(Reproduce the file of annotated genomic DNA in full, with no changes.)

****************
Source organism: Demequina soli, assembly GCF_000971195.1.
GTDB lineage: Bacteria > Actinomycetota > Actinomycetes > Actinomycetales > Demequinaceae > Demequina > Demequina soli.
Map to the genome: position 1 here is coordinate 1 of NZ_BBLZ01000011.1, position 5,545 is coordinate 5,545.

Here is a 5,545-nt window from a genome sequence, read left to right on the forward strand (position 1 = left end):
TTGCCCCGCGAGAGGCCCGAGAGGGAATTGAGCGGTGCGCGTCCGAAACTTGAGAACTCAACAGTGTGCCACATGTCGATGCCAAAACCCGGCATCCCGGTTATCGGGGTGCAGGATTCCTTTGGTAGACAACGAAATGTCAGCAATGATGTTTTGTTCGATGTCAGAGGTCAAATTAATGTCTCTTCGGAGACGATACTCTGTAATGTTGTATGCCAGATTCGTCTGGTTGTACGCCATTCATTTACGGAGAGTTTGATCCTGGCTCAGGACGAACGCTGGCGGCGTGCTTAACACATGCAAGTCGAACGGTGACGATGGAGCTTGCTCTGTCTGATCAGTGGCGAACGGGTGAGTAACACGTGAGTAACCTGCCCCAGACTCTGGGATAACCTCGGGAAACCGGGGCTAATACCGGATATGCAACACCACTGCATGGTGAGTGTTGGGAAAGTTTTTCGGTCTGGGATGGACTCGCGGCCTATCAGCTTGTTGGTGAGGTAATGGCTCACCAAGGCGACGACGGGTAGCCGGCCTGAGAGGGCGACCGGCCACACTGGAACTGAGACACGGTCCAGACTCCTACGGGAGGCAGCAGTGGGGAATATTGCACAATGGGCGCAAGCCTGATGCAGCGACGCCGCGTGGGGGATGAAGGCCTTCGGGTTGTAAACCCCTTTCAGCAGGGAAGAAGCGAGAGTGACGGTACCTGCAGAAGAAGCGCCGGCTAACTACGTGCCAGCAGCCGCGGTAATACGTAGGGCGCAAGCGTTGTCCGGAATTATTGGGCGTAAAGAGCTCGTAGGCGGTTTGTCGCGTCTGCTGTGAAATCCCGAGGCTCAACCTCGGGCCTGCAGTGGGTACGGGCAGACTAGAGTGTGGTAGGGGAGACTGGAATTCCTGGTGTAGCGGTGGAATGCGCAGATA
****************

Source organism: Demequina soli, assembly GCF_000971195.1.
GTDB lineage: Bacteria > Actinomycetota > Actinomycetes > Actinomycetales > Demequinaceae > Demequina > Demequina soli.
Map to the genome: position 1 here is coordinate 1 of NZ_BBLZ01000011.1, position 5,545 is coordinate 5,545.

Here is a 5,545-nt window from a genome sequence, read left to right on the forward strand (position 1 = left end):
TTGCCCCGCGAGAGGCCCGAGAGGGAATTGAGCGGTGCGCGTCCGAAACTTGAGAACTCAACAGTGTGCCACATGTCGATGCCAAAACCCGGCATCCCGGTTATCGGGGTGCAGGATTCCTTTGGTAGACAACGAAATGTCAGCAATGATGTTTTGTTCGATGTCAGAGGTCAAATTAATGTCTCTTCGGAGACGATACTCTGTAATGTTGTATGCCAGATTCGTCTGGTTGTACGCCATTCATTTACGGAGAGTTTGATCCTGGCTCAGGACGAACGCTGGCGGCGTGCTTAACACATGCAAGTCGAACGGTGACGATGGAGCTTGCTCTGTCTGATCAGTGGCGAACGGGTGAGTAACACGTGAGTAACCTGCCCCAGACTCTGGGATAACCTCGGGAAACCGGGGCTAATACCGGATATGCAACACCACTGCATGGTGAGTGTTGGGAAAGTTTTTCGGTCTGGGATGGACTCGCGGCCTATCAGCTTGTTGGTGAGGTAATGGCTCACCAAGGCGACGACGGGTAGCCGGCCTGAGAGGGCGACCGGCCACACTGGAACTGAGACACGGTCCAGACTCCTACGGGAGGCAGCAGTGGGGAATATTGCACAATGGGCGCAAGCCTGATGCAGCGACGCCGCGTGGGGGATGAAGGCCTTCGGGTTGTAAACCCCTTTCAGCAGGGAAGAAGCGAGAGTGACGGTACCTGCAGAAGAAGCGCCGGCTAACTACGTGCCAGCAGCCGCGGTAATACGTAGGGCGCAAGCGTTGTCCGGAATTATTGGGCGTAAAGAGCTCGTAGGCGGTTTGTCGCGTCTGCTGTGAAATCCCGAGGCTCAACCTCGGGCCTGCAGTGGGTACGGGCAGACTAGAGTGTGGTAGGGGAGACTGGAATTCCTGGTGTAGCGGTGGAATGCGCAGATA